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Robin Williams' lifelong fight (w/video)

  • Robin Williams, right, and his wife Susan Schneider at the premiere of "Old Dogs" in Los Angeles. Williams, whose free-form comedy and adept impressions dazzled audiences for decades, died Monday, Aug. 11, 2014, in an apparent suicide. Williams was 63. (AP Photo/Katy Winn, File 2009)

NEW YORK — Addiction seemed to stalk Robin Williams, tempting him when he was weak and taunting him when he least expected it.

"It waits," he told "Good Morning America" in 2006. "It lays in wait for the time when you think, 'It's fine now, I'm OK.' Then, the next thing you know, it's not OK. Then you realize, 'Where am I? I didn't realize I was in Cleveland.'"

Williams, the comic whirlwind known for his hilarious stream-of-consciousness ramblings, was found dead Monday after the 63-year-old hanged himself in his San Francisco Bay Area home and finally silenced the demons that relentlessly targeted him.

On film, he played everything from a genie to a psychiatrist. In life, he battled periodic bouts of substance abuse and depression, opening up about them to journalists with self-deprecating wit and making his struggles fuel for his comedy.

"Cocaine for me was a place to hide. Most people get hyper on coke. It slowed me down," he told People in 1988.

One of his first wake-up calls was in 1982 when fellow comedian John Belushi died of a fatal drug overdose. Williams briefly partied with the "Saturday Night Live" star the night he died and his friend's passing coupled with impending fatherhood forced the comedian to quit cocaine and alcohol cold turkey.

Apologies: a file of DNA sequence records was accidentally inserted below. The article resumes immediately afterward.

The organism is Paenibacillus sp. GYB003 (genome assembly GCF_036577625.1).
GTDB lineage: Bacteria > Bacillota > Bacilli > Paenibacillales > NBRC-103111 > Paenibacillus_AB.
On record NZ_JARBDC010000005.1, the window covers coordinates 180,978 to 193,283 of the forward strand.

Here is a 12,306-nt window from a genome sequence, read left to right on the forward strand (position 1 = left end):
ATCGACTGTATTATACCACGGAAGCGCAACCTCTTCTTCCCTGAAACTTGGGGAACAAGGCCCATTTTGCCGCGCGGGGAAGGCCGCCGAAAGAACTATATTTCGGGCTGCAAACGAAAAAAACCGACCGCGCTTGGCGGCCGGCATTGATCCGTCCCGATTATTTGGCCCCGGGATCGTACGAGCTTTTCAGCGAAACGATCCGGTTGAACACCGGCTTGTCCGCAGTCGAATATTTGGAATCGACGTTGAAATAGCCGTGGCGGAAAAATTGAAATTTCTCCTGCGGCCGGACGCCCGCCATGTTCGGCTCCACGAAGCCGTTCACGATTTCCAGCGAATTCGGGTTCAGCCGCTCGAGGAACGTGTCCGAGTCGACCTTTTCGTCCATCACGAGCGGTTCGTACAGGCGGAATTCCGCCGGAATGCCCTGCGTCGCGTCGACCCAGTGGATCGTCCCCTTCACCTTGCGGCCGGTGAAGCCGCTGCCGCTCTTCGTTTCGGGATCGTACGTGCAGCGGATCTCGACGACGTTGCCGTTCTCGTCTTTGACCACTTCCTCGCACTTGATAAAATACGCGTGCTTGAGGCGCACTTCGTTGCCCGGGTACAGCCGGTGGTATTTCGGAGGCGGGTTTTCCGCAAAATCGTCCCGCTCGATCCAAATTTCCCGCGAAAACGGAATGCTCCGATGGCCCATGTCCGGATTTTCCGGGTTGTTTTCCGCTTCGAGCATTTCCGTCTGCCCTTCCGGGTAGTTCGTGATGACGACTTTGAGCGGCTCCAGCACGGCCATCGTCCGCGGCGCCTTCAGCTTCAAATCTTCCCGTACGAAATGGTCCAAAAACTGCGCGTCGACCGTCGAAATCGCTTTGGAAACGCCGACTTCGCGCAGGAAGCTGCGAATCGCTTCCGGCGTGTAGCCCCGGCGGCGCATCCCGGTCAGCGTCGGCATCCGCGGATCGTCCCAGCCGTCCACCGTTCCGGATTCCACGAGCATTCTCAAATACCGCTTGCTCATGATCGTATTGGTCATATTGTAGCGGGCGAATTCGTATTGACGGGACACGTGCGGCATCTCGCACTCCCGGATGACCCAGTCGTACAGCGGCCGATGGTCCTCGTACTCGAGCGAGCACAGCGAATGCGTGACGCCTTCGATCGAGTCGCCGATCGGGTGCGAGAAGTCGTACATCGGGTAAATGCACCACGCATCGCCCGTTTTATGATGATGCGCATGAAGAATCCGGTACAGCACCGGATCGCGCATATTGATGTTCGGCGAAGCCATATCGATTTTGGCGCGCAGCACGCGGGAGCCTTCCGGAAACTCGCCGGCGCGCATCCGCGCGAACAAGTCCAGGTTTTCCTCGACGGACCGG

"The Belushi tragedy was frightening," Williams told People. "His death scared a whole group of show-business people. It caused a big exodus from drugs. And for me, there was the baby coming. I knew I couldn't be a father and live that sort of life."

Sobriety lasted 20 years. Then the taunts became overwhelming again.

The Oscar winner spent several weeks in the Canadian city of Winnipeg in the spring of 2004 filming "The Big White," playing an Alaskan travel agent nearing bankruptcy. He told The Guardian in 2010 he felt lonely and overworked.

"I was in a small town where it's not the edge of the world, but you can see it from there, and then I thought: drinking. I just thought, 'Hey, maybe drinking will help.' Because I felt alone and afraid," he told the newspaper. "And you think, oh, this will ease the fear. And it doesn't."


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